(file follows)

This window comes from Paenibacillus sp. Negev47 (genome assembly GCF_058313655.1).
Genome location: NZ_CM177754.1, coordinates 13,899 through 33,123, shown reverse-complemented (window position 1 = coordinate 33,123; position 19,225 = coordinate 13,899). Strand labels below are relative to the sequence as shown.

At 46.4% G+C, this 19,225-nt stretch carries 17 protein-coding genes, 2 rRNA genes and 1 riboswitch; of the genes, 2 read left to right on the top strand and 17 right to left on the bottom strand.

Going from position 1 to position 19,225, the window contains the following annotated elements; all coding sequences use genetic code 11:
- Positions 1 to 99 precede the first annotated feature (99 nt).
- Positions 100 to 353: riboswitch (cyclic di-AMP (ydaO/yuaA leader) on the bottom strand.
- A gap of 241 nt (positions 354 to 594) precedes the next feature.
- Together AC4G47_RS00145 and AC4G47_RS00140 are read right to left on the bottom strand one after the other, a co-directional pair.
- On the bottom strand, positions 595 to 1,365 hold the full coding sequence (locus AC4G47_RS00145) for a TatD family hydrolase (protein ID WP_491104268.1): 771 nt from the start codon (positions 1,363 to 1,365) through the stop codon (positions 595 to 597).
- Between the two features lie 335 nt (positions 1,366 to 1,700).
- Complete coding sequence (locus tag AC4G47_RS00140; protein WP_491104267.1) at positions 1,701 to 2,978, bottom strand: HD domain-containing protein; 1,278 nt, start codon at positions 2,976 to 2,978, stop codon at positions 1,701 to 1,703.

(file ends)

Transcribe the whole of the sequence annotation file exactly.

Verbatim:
This window comes from Paenibacillus sp. Negev47 (genome assembly GCF_058313655.1).
Genome location: NZ_CM177754.1, coordinates 13,899 through 33,123, shown reverse-complemented (window position 1 = coordinate 33,123; position 19,225 = coordinate 13,899). Strand labels below are relative to the sequence as shown.

At 46.4% G+C, this 19,225-nt stretch carries 17 protein-coding genes, 2 rRNA genes and 1 riboswitch; of the genes, 2 read left to right on the top strand and 17 right to left on the bottom strand.

Going from position 1 to position 19,225, the window contains the following annotated elements; all coding sequences use genetic code 11:
- Positions 1 to 99 precede the first annotated feature (99 nt).
- Positions 100 to 353: riboswitch (cyclic di-AMP (ydaO/yuaA leader) on the bottom strand.
- A gap of 241 nt (positions 354 to 594) precedes the next feature.
- Together AC4G47_RS00145 and AC4G47_RS00140 are read right to left on the bottom strand one after the other, a co-directional pair.
- On the bottom strand, positions 595 to 1,365 hold the full coding sequence (locus AC4G47_RS00145) for a TatD family hydrolase (protein ID WP_491104268.1): 771 nt from the start codon (positions 1,363 to 1,365) through the stop codon (positions 595 to 597).
- Between the two features lie 335 nt (positions 1,366 to 1,700).
- Complete coding sequence (locus tag AC4G47_RS00140; protein WP_491104267.1) at positions 1,701 to 2,978, bottom strand: HD domain-containing protein; 1,278 nt, start codon at positions 2,976 to 2,978, stop codon at positions 1,701 to 1,703.